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FDA Knew of Contamination Problems at Peanut Butter Plant for Years

Here’s an interesting article about the Peanut Butter Salmonella outbreak written by Anne Borden. Click here to read the full story on Lawyers and Settlements webpage. Click here for more information on the outbreak.

Sylvester, GA: The Washington Post has reported that the Food and Drug Administration (FDA) knew for years about contamination at the Georgia ConAgra plant which produced peanut butter that has sickened more than 400 people across the US.

In 2005, FDA inspectors were at the Sylvester-based plant to investigate complaints of an alleged episode of salmonella in a 2004 product. But when company managers refused to provide documents crucial to the investigation, the inspectors left and did not follow up.

Was the Outbreak Preventable?
At the time of the 2005 FDA inspection, ConAgra admitted to inspectors that it had destroyed some of its product in October 2004, without explaining why. FDA inspectors also stated in the report that "the firm didn’t react to insects in some equipment, water leaking onto product, and inability to track some product."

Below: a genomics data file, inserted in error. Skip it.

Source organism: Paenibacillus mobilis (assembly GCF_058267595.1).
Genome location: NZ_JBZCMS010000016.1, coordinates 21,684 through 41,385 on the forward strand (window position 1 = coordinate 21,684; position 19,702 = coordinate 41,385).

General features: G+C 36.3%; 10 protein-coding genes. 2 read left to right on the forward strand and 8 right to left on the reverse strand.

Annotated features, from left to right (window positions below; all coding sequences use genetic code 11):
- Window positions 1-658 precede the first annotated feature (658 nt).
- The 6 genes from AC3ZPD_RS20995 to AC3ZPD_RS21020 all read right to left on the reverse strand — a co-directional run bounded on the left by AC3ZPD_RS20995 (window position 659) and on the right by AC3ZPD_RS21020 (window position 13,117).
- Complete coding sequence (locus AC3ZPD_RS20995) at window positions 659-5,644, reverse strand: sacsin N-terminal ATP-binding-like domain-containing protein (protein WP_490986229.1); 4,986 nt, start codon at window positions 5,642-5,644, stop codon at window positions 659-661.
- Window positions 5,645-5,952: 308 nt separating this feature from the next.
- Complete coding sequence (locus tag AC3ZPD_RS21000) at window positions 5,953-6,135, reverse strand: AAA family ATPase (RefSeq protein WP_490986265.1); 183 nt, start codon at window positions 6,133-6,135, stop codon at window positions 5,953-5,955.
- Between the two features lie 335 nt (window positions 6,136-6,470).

But the FDA did not take action regarding the contamination until February of 2007, when the Centers for Disease Control (CDC) reported a spike in salmonella cases in states near the ConAgra plant. The FDA then contacted ConAgra Foods, which recalled all varieties of its Peter Pan and Great Value peanut butter manufactured at the plant.

This has led consumer advocates and lawmakers to wonder: could this outbreak have been prevented entirely with basic investigative follow-through?